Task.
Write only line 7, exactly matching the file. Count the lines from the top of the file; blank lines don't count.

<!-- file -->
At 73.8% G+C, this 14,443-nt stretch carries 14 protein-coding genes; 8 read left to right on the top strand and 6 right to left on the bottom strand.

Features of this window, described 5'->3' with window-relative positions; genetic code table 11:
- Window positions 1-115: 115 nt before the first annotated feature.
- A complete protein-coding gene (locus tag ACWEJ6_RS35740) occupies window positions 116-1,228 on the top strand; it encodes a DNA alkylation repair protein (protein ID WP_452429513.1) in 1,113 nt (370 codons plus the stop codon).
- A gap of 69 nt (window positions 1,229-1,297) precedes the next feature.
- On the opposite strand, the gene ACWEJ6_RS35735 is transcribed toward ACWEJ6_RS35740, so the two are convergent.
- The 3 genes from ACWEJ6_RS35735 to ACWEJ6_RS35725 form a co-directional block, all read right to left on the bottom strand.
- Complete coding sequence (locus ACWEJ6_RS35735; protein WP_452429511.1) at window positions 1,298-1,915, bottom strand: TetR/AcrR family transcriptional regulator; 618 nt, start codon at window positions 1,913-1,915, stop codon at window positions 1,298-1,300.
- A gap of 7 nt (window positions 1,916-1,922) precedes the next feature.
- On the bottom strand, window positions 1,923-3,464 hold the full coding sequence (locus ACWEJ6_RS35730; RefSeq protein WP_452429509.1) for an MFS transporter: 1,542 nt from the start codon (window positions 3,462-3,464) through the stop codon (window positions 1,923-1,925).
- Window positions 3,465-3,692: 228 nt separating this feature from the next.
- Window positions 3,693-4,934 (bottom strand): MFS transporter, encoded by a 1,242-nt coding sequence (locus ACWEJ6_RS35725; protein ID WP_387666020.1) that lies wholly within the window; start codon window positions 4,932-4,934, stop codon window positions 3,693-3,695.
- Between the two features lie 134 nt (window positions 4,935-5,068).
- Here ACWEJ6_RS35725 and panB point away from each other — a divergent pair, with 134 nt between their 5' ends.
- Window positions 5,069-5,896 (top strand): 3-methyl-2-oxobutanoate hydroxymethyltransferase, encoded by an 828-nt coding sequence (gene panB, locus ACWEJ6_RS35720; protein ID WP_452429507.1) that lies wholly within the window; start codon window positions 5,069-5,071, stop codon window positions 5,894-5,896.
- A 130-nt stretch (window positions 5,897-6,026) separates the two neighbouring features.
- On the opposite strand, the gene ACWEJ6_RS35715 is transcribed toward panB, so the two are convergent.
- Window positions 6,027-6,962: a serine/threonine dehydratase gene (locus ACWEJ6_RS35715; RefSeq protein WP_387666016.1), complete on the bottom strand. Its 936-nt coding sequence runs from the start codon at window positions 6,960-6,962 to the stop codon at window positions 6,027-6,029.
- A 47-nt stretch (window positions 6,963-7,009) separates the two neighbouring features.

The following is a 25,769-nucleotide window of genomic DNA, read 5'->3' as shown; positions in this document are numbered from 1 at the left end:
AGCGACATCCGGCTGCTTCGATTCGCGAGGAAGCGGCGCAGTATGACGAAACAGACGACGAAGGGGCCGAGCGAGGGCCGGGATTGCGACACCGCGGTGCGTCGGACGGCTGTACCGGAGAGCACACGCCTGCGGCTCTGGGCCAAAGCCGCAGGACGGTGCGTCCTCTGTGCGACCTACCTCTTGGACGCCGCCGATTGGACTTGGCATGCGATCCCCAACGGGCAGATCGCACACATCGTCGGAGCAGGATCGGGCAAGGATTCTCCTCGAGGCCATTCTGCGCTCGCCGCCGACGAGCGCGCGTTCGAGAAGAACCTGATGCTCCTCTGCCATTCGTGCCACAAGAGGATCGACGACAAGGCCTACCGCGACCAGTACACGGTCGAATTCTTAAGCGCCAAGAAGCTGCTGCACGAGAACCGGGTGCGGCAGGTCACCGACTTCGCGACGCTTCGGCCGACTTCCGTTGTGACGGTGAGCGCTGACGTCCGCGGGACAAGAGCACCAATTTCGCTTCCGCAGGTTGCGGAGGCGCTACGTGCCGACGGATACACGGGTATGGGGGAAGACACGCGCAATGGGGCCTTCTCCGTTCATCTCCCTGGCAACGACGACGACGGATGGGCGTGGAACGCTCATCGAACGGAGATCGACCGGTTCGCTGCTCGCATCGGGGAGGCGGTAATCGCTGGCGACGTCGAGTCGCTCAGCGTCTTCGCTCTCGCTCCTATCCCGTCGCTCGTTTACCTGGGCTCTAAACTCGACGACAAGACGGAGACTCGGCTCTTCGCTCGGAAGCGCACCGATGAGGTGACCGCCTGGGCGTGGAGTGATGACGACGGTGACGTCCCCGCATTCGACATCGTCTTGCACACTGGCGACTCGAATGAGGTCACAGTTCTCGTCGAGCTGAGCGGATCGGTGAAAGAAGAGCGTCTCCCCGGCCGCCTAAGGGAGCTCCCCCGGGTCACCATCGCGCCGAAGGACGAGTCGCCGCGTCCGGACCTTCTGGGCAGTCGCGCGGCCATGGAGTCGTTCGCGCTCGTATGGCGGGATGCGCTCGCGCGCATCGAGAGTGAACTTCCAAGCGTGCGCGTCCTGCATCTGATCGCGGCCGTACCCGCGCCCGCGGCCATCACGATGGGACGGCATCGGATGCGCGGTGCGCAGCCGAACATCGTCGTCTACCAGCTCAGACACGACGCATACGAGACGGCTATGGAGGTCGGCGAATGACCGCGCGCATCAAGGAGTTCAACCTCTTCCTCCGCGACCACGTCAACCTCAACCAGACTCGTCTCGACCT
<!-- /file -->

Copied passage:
- The 3 genes from ACWEJ6_RS35735 to ACWEJ6_RS35725 form a co-directional block, all read right to left on the bottom strand.